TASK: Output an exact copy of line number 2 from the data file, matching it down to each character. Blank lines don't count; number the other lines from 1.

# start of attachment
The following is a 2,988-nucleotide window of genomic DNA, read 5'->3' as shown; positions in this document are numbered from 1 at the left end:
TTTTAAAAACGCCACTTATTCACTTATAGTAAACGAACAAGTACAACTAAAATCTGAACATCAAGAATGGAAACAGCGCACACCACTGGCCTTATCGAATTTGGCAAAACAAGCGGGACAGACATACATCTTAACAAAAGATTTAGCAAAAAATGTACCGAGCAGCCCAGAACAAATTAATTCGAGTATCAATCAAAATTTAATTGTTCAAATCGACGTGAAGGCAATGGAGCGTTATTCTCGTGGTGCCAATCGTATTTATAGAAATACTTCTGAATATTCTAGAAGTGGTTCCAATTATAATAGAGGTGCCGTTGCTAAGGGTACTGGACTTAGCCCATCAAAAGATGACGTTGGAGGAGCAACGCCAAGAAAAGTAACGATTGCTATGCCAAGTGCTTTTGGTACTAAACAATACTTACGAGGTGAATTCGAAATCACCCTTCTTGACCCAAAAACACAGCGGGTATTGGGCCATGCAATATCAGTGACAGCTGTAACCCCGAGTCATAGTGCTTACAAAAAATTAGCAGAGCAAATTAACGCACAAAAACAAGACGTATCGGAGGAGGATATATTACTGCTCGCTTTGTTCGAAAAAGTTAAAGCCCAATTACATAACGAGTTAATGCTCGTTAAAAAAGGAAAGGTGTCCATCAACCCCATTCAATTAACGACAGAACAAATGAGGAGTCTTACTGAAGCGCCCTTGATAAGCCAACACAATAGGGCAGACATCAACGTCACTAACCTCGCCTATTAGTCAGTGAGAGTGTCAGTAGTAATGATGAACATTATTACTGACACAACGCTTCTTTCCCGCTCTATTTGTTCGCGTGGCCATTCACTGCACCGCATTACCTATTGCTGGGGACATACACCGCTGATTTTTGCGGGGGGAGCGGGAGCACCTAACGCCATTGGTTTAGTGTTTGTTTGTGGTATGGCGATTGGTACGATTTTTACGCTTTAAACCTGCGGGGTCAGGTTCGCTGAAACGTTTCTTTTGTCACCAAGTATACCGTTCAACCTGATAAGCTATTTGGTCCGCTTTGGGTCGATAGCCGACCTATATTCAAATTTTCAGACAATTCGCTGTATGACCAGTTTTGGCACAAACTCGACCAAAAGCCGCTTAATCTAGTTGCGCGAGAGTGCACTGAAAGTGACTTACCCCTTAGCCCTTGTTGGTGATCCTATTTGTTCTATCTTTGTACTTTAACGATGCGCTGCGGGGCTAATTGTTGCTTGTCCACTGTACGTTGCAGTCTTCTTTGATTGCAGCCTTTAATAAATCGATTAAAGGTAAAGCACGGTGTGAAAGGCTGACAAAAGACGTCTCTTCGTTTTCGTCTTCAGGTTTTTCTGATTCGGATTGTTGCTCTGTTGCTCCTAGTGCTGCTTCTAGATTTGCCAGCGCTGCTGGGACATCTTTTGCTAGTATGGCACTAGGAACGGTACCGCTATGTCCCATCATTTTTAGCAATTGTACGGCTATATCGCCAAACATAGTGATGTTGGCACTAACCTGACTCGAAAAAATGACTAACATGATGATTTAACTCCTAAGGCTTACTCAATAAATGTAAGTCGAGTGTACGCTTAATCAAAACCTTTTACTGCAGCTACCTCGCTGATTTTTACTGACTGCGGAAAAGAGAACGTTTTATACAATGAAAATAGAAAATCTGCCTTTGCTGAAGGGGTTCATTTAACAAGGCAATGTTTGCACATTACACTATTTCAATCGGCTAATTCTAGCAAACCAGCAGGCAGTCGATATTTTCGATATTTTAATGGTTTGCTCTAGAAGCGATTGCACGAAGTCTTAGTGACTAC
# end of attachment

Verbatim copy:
TTTTAAAAACGCCACTTATTCACTTATAGTAAACGAACAAGTACAACTAAAATCTGAACATCAAGAATGGAAACAGCGCACACCACTGGCCTTATCGAATTTGGCAAAACAAGCGGGACAGACATACATCTTAACAAAAGATTTAGCAAAAAATGTACCGAGCAGCCCAGAACAAATTAATTCGAGTATCAATCAAAATTTAATTGTTCAAATCGACGTGAAGGCAATGGAGCGTTATTCTCGTGGTGCCAATCGTATTTATAGAAATACTTCTGAATATTCTAGAAGTGGTTCCAATTATAATAGAGGTGCCGTTGCTAAGGGTACTGGACTTAGCCCATCAAAAGATGACGTTGGAGGAGCAACGCCAAGAAAAGTAACGATTGCTATGCCAAGTGCTTTTGGTACTAAACAATACTTACGAGGTGAATTCGAAATCACCCTTCTTGACCCAAAAACACAGCGGGTATTGGGCCATGCAATATCAGTGACAGCTGTAACCCCGAGTCATAGTGCTTACAAAAAATTAGCAGAGCAAATTAACGCACAAAAACAAGACGTATCGGAGGAGGATATATTACTGCTCGCTTTGTTCGAAAAAGTTAAAGCCCAATTACATAACGAGTTAATGCTCGTTAAAAAAGGAAAGGTGTCCATCAACCCCATTCAATTAACGACAGAACAAATGAGGAGTCTTACTGAAGCGCCCTTGATAAGCCAACACAATAGGGCAGACATCAACGTCACTAACCTCGCCTATTAGTCAGTGAGAGTGTCAGTAGTAATGATGAACATTATTACTGACACAACGCTTCTTTCCCGCTCTATTTGTTCGCGTGGCCATTCACTGCACCGCATTACCTATTGCTGGGGACATACACCGCTGATTTTTGCGGGGGGAGCGGGAGCACCTAACGCCATTGGTTTAGTGTTTGTTTGTGGTATGGCGATTGGTACGATTTTTACGCTTTAAACCTGCGGGGTCAGGTTCGCTGAAACGTTTCTTTTGTCACCAAGTATACCGTTCAACCTGATAAGCTATTTGGTCCGCTTTGGGTCGATAGCCGACCTATATTCAAATTTTCAGACAATTCGCTGTATGACCAGTTTTGGCACAAACTCGACCAAAAGCCGCTTAATCTAGTTGCGCGAGAGTGCACTGAAAGTGACTTACCCCTTAGCCCTTGTTGGTGATCCTATTTGTTCTATCTTTGTACTTTAACGATGCGCTGCGGGGCTAATTGTTGCTTGTCCACTGTACGTTGCAGTCTTCTTTGATTGCAGCCTTTAATAAATCGATTAAAGGTAAAGCACGGTGTGAAAGGCTGACAAAAGACGTCTCTTCGTTTTCGTCTTCAGGTTTTTCTGATTCGGATTGTTGCTCTGTTGCTCCTAGTGCTGCTTCTAGATTTGCCAGCGCTGCTGGGACATCTTTTGCTAGTATGGCACTAGGAACGGTACCGCTATGTCCCATCATTTTTAGCAATTGTACGGCTATATCGCCAAACATAGTGATGTTGGCACTAACCTGACTCGAAAAAATGACTAACATGATGATTTAACTCCTAAGGCTTACTCAATAAATGTAAGTCGAGTGTACGCTTAATCAAAACCTTTTACTGCAGCTACCTCGCTGATTTTTACTGACTGCGGAAAAGAGAACGTTTTATACAATGAAAATAGAAAATCTGCCTTTGCTGAAGGGGTTCATTTAACAAGGCAATGTTTGCACATTACACTATTTCAATCGGCTAATTCTAGCAAACCAGCAGGCAGTCGATATTTTCGATATTTTAATGGTTTGCTCTAGAAGCGATTGCACGAAGTCTTAGTGACTAC